The main concession with adapting a Tabletop RPG into the medium of video games is that you don’t have a Game/Dungeon Master telling the story and interacting with the player to give hints and allow for rolls on skills that can move things forward or balance encounters on the fly to adjust for party strength if need be. This was an issue Pathfinder Kingmaker and Divinity Original Sin 2 both suffered from in different ways, the former was really easy until it randomly decided it wasn’t going to be and the latter was super unforgiving if you didn’t do a lot save file preparation to min-max before even starting (still salty about Dwarves having negatives on Ranged combat, Larian). So far, Baldur’s Gate 3 feels like a substantially more forgiving experience. Party composition is still important and can cause difficulty to vary depending on class makeup (Mine was two Rogues, a Cleric and a Wizard), but so far the game feels like you are playing with a DM that has the tendency to fudge the dice rolls in your favor a bit too often for my liking. I have a feeling this is going to change once variable difficulty settings become available later on down the road (an example is that currently, you can initiate a long rest at any time as opposed to the end of the day, which makes dungeons way easier than they were intended to be). It also makes it so that skills that would notably be rolled for at the table are passive skill checks, most notably Perception checks and Saving throws. Skills like Insight, Investigation, Persuasion, and Intimidation are manually rolled when used in dialogue, complete with satisfying animation of a D20 being rolled for the check. This is also great because it means that you as a player aren't having to roll for perception every five minutes, thus keeping the game going. Why would I call myself out like that?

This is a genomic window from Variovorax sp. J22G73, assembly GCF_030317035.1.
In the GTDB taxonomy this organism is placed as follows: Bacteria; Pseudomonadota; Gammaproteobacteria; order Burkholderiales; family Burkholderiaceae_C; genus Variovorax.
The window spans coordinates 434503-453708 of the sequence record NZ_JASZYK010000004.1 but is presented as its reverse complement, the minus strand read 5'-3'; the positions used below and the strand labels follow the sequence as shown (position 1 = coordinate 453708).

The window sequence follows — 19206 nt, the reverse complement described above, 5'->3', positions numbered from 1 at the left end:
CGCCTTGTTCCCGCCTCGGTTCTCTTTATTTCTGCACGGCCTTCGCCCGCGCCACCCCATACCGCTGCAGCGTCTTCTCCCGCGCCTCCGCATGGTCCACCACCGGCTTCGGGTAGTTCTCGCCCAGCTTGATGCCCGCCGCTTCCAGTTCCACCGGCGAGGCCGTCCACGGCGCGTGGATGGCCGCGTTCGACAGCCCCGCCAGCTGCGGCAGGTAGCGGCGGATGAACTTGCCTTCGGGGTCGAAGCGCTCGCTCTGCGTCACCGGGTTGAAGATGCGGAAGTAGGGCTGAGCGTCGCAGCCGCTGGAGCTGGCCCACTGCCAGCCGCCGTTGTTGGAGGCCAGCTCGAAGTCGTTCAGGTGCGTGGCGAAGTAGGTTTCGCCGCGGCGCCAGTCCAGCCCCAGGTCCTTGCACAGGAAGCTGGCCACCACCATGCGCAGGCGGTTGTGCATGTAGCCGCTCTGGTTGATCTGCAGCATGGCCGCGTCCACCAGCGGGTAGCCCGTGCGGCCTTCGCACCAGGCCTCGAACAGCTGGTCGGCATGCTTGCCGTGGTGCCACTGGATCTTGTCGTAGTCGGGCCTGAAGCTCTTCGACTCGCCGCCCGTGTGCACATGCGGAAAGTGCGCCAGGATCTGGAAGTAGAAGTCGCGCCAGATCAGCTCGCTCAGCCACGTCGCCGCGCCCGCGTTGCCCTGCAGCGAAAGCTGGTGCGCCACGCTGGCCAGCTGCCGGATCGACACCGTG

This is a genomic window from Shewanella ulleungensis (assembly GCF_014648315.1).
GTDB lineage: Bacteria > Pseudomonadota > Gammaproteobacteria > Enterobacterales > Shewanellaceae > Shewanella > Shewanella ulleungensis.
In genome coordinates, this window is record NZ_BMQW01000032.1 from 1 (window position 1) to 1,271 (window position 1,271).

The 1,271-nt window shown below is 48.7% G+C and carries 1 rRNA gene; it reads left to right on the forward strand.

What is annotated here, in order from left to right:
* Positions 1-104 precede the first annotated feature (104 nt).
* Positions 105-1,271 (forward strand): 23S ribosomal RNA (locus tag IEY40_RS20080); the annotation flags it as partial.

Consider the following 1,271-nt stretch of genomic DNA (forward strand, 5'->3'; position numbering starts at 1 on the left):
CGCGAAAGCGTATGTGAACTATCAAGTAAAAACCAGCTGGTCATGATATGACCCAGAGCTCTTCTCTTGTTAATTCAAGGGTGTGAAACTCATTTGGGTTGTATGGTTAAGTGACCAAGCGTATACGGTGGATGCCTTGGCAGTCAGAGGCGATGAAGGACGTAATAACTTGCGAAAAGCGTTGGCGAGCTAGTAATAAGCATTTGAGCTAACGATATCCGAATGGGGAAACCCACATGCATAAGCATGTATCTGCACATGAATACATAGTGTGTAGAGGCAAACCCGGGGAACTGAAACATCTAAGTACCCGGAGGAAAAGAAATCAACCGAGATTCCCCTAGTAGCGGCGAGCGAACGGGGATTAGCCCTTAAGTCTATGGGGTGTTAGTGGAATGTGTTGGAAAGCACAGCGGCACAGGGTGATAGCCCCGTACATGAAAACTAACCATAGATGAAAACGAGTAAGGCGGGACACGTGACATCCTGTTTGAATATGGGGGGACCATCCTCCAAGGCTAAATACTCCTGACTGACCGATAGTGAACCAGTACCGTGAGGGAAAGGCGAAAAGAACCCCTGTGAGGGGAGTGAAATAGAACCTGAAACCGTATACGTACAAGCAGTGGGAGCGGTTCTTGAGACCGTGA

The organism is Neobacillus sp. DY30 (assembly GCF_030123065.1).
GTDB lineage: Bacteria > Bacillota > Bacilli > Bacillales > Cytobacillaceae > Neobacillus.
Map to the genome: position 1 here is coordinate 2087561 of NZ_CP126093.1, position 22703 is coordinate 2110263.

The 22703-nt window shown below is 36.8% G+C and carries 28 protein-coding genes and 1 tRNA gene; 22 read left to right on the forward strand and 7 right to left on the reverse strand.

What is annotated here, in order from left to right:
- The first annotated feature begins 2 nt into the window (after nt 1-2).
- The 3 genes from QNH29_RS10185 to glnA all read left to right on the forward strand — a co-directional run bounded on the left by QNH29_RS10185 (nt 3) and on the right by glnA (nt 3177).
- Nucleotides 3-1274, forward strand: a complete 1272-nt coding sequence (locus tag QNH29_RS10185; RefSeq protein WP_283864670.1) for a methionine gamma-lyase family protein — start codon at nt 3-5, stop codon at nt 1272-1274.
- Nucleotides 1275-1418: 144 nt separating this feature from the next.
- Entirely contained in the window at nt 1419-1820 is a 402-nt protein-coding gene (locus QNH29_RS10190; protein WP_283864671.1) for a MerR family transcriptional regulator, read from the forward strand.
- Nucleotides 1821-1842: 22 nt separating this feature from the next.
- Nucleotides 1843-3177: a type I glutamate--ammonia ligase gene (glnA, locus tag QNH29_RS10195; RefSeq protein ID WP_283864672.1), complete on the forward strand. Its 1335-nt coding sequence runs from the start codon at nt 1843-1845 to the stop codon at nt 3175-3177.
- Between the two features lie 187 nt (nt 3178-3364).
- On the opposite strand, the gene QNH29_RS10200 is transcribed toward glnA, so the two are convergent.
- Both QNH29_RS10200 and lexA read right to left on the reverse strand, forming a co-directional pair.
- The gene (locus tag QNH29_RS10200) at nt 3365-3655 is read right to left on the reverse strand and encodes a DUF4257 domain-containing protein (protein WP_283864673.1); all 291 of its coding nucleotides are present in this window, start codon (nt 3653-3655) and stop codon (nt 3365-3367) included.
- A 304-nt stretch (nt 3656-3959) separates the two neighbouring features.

Combat is where the meat and potatoes of the Early Access build is at and it shows. It first starts by house ruling several actions as to be bonus actions in order for the experience to run smoothly in this part of the game as well. Certain actions, such as jumping, shoving enemies, helping party members, and drinking health potions are all bonus actions as opposed to the base rules’ standard action and in the case of the first two I mentioned, none require active athletics, acrobatics, or Strength checks to do that I’m aware of. So you can just Yeet enemies off of cliffs or my preferred tactic: pushing them into grease traps and having whoever has a firebomb or fire spell burn them to a crisp. It leads to combat overall feeling way less dickish compared to Larian’s previous output and I love it. But at the same time, you also have several chances in the early access build to avoid fighting entirely and still get the objectives done, which is awesome. I actually managed to avoid a pack of gnolls after two successful intimidation checks on a pack of goblins. That I was playing a Rogue may have had something to do with it, but it helps.
There are six classes in Early access so far: Fighter, Rogue, Cleric, Wizard, Warlock, and Ranger. Each has two subclasses. More will be added down the line, but I feel like Paladins not being here is a bit of an oversight, but that’s just me. It’s also pretty buggy, but it’s Early Access, what were you expecting?
So yeah, that’s Baldur’s Gate 3 at this point in time, I definitely want to see where this goes over the course of the next year or so. Here’s to hoping I can Smite and Ignite some Illithids by the time full release comes out.
All images from https://www.igdb.com/games/baldurs-gate-3/presskit